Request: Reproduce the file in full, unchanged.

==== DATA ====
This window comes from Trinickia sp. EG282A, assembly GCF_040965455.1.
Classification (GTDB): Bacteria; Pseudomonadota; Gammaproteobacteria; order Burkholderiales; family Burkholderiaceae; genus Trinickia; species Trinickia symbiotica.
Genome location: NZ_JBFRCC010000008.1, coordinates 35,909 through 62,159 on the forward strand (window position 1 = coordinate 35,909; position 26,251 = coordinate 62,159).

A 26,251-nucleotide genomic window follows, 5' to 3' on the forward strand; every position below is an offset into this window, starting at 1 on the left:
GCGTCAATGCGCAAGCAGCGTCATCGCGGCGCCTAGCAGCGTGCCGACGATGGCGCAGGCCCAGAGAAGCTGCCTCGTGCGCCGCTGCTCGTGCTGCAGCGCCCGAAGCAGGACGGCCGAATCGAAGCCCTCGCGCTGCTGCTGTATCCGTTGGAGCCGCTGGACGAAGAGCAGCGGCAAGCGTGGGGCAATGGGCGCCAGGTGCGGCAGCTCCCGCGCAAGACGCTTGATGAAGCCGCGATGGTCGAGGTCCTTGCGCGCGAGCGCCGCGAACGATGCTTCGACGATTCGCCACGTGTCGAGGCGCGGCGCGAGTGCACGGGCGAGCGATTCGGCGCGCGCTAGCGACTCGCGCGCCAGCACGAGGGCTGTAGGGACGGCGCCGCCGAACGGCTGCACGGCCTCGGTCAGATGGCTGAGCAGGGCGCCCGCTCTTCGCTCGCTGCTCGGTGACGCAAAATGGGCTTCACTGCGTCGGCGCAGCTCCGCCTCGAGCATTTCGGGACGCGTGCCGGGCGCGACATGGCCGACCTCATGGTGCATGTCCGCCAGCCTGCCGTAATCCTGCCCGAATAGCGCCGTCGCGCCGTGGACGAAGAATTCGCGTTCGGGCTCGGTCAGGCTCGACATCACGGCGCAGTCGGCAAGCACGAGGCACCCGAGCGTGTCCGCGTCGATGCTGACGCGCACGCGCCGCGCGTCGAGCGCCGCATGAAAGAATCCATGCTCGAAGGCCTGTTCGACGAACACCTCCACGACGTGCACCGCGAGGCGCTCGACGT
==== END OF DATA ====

This window comes from Trinickia sp. EG282A, assembly GCF_040965455.1.
Classification (GTDB): Bacteria; Pseudomonadota; Gammaproteobacteria; order Burkholderiales; family Burkholderiaceae; genus Trinickia; species Trinickia symbiotica.
Genome location: NZ_JBFRCC010000008.1, coordinates 35,909 through 62,159 on the forward strand (window position 1 = coordinate 35,909; position 26,251 = coordinate 62,159).

A 26,251-nucleotide genomic window follows, 5' to 3' on the forward strand; every position below is an offset into this window, starting at 1 on the left:
GCGTCAATGCGCAAGCAGCGTCATCGCGGCGCCTAGCAGCGTGCCGACGATGGCGCAGGCCCAGAGAAGCTGCCTCGTGCGCCGCTGCTCGTGCTGCAGCGCCCGAAGCAGGACGGCCGAATCGAAGCCCTCGCGCTGCTGCTGTATCCGTTGGAGCCGCTGGACGAAGAGCAGCGGCAAGCGTGGGGCAATGGGCGCCAGGTGCGGCAGCTCCCGCGCAAGACGCTTGATGAAGCCGCGATGGTCGAGGTCCTTGCGCGCGAGCGCCGCGAACGATGCTTCGACGATTCGCCACGTGTCGAGGCGCGGCGCGAGTGCACGGGCGAGCGATTCGGCGCGCGCTAGCGACTCGCGCGCCAGCACGAGGGCTGTAGGGACGGCGCCGCCGAACGGCTGCACGGCCTCGGTCAGATGGCTGAGCAGGGCGCCCGCTCTTCGCTCGCTGCTCGGTGACGCAAAATGGGCTTCACTGCGTCGGCGCAGCTCCGCCTCGAGCATTTCGGGACGCGTGCCGGGCGCGACATGGCCGACCTCATGGTGCATGTCCGCCAGCCTGCCGTAATCCTGCCCGAATAGCGCCGTCGCGCCGTGGACGAAGAATTCGCGTTCGGGCTCGGTCAGGCTCGACATCACGGCGCAGTCGGCAAGCACGAGGCACCCGAGCGTGTCCGCGTCGATGCTGACGCGCACGCGCCGCGCGTCGAGCGCCGCATGAAAGAATCCATGCTCGAAGGCCTGTTCGACGAACACCTCCACGACGTGCACCGCGAGGCGCTCGACGT